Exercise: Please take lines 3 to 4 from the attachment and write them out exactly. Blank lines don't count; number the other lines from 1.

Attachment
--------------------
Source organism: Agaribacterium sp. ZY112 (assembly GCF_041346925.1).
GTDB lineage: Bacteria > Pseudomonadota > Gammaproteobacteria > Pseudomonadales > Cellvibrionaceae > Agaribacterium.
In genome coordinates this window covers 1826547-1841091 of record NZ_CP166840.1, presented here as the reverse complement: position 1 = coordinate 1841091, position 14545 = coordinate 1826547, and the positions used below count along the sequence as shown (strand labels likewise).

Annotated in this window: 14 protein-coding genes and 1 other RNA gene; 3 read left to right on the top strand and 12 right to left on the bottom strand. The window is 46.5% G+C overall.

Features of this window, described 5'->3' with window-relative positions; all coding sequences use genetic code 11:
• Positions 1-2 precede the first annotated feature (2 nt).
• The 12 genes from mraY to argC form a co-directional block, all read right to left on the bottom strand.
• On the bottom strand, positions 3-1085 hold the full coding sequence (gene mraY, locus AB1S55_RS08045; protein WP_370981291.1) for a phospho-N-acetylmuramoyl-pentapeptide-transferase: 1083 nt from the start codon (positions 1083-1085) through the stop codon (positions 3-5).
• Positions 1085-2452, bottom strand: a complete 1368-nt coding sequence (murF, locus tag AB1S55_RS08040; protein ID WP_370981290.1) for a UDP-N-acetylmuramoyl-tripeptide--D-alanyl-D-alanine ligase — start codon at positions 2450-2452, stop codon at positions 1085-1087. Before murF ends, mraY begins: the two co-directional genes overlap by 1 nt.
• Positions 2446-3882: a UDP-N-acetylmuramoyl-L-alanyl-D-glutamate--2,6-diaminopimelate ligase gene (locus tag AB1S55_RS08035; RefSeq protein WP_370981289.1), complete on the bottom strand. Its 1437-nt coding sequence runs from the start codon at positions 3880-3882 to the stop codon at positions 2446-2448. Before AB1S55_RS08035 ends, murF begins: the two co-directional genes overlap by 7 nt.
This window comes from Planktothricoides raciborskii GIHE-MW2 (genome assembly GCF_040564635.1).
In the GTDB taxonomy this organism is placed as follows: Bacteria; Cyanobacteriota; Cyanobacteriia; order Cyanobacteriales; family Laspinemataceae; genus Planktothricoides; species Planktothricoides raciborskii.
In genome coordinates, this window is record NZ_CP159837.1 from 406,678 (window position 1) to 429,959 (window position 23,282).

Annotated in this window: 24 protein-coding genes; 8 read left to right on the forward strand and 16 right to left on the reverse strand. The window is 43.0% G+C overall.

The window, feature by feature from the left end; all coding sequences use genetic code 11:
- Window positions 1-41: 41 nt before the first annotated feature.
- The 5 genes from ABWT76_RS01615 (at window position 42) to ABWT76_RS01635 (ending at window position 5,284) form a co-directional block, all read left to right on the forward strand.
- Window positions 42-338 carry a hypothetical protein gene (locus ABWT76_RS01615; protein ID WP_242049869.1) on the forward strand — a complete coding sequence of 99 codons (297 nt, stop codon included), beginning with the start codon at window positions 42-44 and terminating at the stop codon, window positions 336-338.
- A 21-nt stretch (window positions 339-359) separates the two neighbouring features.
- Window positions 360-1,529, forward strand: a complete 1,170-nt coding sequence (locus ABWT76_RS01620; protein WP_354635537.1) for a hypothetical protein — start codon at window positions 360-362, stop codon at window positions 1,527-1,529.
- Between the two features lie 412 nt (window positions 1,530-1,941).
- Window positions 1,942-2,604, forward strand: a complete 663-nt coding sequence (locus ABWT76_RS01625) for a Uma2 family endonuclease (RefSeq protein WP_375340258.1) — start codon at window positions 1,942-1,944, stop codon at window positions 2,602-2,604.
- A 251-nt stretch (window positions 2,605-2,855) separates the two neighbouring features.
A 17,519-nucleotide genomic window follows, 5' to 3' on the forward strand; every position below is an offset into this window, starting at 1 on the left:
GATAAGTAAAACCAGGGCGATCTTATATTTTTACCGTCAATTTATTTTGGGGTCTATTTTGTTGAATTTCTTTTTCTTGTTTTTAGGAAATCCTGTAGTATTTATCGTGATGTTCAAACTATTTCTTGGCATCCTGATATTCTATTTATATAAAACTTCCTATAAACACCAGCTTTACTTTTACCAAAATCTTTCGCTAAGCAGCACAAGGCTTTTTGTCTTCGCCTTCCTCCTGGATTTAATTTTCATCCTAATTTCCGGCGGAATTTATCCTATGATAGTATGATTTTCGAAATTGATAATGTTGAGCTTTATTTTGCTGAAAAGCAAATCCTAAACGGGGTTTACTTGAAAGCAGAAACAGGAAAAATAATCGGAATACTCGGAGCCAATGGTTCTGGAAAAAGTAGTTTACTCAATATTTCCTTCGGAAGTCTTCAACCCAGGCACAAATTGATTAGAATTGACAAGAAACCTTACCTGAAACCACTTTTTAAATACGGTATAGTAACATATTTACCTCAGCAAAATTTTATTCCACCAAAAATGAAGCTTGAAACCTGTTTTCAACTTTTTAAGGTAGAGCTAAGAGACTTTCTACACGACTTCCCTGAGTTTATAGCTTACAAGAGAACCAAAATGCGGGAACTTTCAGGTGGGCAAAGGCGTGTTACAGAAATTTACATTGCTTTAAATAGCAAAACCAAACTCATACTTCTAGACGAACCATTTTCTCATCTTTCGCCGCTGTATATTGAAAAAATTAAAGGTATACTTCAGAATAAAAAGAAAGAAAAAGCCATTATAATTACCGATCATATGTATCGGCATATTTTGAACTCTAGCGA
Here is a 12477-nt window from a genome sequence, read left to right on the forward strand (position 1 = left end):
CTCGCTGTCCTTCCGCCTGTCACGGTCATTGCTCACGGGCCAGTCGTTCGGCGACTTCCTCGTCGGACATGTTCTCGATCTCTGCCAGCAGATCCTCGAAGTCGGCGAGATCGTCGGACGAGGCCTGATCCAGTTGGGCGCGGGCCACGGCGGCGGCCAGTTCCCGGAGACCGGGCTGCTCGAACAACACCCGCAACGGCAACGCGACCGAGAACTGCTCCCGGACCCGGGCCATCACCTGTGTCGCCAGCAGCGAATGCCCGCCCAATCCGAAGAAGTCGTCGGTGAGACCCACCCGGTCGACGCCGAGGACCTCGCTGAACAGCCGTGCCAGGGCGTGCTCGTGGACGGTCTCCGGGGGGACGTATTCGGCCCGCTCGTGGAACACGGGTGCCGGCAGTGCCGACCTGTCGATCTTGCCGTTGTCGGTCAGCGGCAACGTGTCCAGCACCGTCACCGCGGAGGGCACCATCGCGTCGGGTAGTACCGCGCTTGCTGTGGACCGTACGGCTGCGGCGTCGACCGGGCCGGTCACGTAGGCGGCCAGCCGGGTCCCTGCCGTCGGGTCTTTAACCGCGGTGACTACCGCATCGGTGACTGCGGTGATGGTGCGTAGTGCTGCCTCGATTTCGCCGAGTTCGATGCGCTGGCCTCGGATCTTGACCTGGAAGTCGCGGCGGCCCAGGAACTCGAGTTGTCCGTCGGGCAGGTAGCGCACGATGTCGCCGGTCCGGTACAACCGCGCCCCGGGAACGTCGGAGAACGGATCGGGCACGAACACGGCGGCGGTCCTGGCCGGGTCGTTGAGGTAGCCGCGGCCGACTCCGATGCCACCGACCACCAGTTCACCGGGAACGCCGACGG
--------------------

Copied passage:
In genome coordinates this window covers 1826547-1841091 of record NZ_CP166840.1, presented here as the reverse complement: position 1 = coordinate 1841091, position 14545 = coordinate 1826547, and the positions used below count along the sequence as shown (strand labels likewise).

Annotated in this window: 14 protein-coding genes and 1 other RNA gene; 3 read left to right on the top strand and 12 right to left on the bottom strand. The window is 46.5% G+C overall.